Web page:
blackmail press 27
Robert Sullivan
New Zealand

untitled sculpture - Shane Eggleton
Robert Sullivan belongs to the Māori tribes Ngā Puhi Nui Tonu (Ngāti Manu, Ngāti Hau) and Kāi Tahu, with affiliations to Ngāti Raukawa, and the Galway Irish. He is widely published, and has won literary awards for his children's work, poetry and editing. His sixth book of poetry, Shout Ha! to the Sky, will be published this year in London by Salt, while his seventh, Cassino City of Martyrs, will also appear this year from Huia Publishing.

After Reading W.S. Merwin’s The Carrier of Ladders
and then finding the Extinct Birds of NZ website.

The first that comes to mind is the Huia,
which Sir Walter Buller said sang like a soft-flute.
The female had a long curved beak,
and the male a short one. A male and female
approached Sir Walter when he whistled,
and as they hopped slowly away his companion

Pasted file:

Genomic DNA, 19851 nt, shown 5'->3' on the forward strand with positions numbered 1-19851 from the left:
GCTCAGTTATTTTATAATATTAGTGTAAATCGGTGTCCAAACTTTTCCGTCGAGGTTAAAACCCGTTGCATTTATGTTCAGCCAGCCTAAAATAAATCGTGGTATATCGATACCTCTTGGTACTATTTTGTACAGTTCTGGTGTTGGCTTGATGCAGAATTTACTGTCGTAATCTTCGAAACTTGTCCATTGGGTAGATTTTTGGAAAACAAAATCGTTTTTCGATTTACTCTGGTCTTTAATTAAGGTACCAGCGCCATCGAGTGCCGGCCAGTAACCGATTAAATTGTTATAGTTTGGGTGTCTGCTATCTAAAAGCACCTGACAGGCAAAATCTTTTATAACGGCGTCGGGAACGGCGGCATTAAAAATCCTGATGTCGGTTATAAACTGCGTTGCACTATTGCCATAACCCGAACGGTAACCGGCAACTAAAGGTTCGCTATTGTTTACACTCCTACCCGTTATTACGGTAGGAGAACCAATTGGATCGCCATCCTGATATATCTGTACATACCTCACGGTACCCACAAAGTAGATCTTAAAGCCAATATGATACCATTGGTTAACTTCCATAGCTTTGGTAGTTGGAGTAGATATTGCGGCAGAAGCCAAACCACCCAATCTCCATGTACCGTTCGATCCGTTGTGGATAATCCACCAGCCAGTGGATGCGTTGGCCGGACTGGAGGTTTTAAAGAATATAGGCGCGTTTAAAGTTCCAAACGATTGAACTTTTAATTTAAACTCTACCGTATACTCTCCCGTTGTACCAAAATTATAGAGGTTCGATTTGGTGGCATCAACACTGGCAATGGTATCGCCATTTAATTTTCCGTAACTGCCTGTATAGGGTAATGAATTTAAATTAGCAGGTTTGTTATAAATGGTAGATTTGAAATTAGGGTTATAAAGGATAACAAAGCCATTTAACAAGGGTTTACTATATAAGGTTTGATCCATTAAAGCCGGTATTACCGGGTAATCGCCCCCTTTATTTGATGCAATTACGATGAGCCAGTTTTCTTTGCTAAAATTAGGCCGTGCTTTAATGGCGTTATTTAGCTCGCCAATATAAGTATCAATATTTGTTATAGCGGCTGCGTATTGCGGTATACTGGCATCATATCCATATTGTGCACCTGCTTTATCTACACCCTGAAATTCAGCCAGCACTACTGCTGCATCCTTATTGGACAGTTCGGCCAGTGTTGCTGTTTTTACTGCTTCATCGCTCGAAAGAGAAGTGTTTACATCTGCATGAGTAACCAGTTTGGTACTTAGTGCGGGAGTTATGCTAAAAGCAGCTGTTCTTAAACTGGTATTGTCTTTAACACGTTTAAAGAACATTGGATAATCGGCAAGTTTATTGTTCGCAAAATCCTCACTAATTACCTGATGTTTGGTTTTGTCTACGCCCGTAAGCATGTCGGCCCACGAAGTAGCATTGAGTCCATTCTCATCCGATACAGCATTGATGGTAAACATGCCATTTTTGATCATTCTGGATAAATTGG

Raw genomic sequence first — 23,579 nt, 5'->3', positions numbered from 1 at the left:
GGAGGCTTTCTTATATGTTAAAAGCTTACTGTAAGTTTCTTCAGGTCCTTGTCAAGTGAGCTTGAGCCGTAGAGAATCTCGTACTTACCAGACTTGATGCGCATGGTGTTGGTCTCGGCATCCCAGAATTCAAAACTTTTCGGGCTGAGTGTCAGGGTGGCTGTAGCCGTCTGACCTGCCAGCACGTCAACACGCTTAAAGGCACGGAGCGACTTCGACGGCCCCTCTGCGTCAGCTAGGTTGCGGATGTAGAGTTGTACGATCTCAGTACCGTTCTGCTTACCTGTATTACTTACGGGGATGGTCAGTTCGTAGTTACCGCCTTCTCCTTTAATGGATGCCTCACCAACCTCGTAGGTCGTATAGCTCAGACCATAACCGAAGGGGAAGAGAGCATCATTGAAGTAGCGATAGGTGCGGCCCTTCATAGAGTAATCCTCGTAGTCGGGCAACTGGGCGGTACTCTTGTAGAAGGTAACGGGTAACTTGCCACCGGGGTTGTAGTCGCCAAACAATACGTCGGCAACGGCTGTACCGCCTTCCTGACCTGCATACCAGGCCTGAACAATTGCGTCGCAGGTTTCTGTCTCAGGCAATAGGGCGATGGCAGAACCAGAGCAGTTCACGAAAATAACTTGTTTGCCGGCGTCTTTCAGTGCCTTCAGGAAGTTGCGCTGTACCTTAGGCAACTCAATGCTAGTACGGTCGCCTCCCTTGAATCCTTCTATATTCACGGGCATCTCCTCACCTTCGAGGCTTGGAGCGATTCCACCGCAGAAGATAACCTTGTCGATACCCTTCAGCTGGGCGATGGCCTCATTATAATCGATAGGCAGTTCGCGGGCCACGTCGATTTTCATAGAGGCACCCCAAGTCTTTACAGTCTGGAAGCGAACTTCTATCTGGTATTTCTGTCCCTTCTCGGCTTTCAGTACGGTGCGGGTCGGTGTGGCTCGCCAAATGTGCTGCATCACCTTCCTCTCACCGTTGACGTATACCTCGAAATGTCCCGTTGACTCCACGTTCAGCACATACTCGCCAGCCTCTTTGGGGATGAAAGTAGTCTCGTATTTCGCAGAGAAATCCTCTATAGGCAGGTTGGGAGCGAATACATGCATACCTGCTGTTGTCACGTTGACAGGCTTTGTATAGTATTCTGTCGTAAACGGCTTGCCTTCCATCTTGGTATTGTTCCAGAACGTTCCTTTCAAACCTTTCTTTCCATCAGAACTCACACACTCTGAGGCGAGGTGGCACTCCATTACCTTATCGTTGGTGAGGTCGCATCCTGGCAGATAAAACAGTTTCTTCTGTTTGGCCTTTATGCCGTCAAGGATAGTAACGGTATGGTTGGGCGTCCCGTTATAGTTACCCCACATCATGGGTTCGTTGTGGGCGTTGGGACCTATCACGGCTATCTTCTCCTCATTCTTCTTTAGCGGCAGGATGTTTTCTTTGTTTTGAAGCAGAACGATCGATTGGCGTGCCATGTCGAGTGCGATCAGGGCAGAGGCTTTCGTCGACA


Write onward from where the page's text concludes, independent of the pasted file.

shot them. Their feathers were prized
by chiefs, and long beaks too, for adornments.
Europeans admired the black tail-feathers
tipped with white. The Duke of York was given
a Huia feather when he visited New Zealand in 1902
and inaugurated a European fashion-craze
that most directly led to their extinction.

The Moa is held up against Maori
for killing a food resource. We often hear
about moa and Maori in the same breath.
I agree this bird shows our humanity.
Dinornis Robustus stood two metres
at the shoulder, with another metre
to the end of the neck. You've probably
heard that museum assemblies, where
the bird cranes to its full three metres,
are fanciful – that its head was connected
most likely to an S-bend. The small ones
were bigger than a turkey. Many moa
could look a tall person in the eye.
The last ones vanished hundreds of years
ago into Maori stomachs. We're also
critiqued for the disappearances
of the giant eagle, and many other
song birds. Moe mai, moe mai, moe mai rā.

The Giant Eagle's wingspan was three metres—
its main food was moa. It was the world’s
largest eagle—the youngest set of bones
found so far is five hundred years old.

The Stephens Island Wren was spread throughout
the North and South Island. Its common cousin
is the Rifleman. The only non-Maori
to see one alive was the lighthouse keeper,
David Lyall, of Stephens Island in
1894. His cat fetched seventeen
similar corpses not long after and so
the bird was declared discovered and extinct
at the London ornithologists’ club
meeting held in 1895.